There are essentially three causes of LPD:
- poor follicle production
- premature demise of the corpus luteum
- failure of the uterine lining to respond to normal levels of progesterone
These problems can be found alone or in combination.
1. Poor follicle production has its origins in the first half of the cycle. The follicle ultimately becomes the corpus luteum. Poor follicle formation leads to poor corpus luteum quality. Inadequate follicle development may be caused by an abnormal level of FSH, or the ovaries not responding strongly to the FSH. A poor corpus luteum will produce inadequate progesterone, causing the uterine lining to be inadequately prepared for the implantation of a fertilized egg. Ultimately, progesterone levels may drop early and menses will arrive sooner than expected.
2. Premature failure of the corpus luteum can occur even when the initial quality of the follicle/corpus luteum is adequate. For reasons not wholly understood, the corpus luteum sometimes does not persist as long as it should. Initial progesterone levels at 5-7 days past ovulation may be low; even if they are adequate, the levels drop precipitously soon thereafter, again leading to early onset of menses.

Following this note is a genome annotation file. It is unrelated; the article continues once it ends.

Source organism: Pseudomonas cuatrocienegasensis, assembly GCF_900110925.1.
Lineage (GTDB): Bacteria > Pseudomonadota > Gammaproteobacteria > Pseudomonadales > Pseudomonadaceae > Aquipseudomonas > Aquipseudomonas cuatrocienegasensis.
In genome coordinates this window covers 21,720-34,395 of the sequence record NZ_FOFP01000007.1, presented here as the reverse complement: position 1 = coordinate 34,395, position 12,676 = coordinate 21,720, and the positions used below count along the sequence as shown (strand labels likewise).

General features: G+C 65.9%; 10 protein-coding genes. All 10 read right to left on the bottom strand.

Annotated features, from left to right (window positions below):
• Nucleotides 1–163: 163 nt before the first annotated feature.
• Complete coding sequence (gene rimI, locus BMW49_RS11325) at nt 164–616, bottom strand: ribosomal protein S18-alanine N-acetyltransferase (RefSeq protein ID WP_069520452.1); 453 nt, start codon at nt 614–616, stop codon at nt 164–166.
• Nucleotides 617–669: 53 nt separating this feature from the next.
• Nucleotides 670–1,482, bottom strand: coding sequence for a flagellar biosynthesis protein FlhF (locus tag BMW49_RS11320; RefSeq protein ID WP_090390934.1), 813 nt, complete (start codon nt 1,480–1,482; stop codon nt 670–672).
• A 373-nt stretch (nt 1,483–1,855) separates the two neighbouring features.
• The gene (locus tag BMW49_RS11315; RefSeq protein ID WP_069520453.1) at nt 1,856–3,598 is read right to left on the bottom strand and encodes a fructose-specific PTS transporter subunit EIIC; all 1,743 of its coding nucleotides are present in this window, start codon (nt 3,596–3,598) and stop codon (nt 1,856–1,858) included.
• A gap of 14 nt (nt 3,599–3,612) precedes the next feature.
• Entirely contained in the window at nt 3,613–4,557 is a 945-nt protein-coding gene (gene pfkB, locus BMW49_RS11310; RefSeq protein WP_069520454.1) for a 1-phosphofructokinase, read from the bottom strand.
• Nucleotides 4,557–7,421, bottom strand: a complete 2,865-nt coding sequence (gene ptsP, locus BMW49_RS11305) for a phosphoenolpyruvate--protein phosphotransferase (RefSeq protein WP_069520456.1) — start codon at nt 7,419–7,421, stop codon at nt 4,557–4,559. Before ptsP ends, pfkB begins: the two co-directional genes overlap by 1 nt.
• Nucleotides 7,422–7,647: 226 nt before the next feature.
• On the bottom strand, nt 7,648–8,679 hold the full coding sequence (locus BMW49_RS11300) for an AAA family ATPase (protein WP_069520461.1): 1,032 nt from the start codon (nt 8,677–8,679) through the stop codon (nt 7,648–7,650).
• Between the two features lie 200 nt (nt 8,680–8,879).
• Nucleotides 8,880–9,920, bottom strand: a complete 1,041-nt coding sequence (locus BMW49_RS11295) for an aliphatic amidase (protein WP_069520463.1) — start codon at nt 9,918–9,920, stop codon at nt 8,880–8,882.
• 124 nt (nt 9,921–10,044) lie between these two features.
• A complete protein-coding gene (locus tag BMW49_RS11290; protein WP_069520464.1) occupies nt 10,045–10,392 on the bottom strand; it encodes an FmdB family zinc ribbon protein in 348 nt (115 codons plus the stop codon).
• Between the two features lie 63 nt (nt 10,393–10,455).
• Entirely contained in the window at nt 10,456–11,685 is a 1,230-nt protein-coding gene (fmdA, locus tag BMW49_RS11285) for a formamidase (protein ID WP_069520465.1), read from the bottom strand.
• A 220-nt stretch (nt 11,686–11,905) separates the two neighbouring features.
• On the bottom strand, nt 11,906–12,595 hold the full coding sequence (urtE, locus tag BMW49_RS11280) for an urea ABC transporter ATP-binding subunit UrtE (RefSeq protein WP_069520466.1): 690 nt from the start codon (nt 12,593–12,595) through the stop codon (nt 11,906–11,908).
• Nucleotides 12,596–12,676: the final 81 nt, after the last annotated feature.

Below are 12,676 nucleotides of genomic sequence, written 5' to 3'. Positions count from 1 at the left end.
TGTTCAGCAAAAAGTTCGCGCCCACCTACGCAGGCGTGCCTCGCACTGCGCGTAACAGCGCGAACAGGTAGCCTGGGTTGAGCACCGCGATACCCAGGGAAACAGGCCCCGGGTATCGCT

3. Failure of the uterine lining to respond can occur even in the presence of adequate follicle development and a corpus luteum that persists for the appropriate length of time. In this condition, the uterine lining does not respond to normal levels of progesterone. Therefore, should an embryo arrive and try to implant, the lining will not be adequately prepared, and the implantation will likely fail.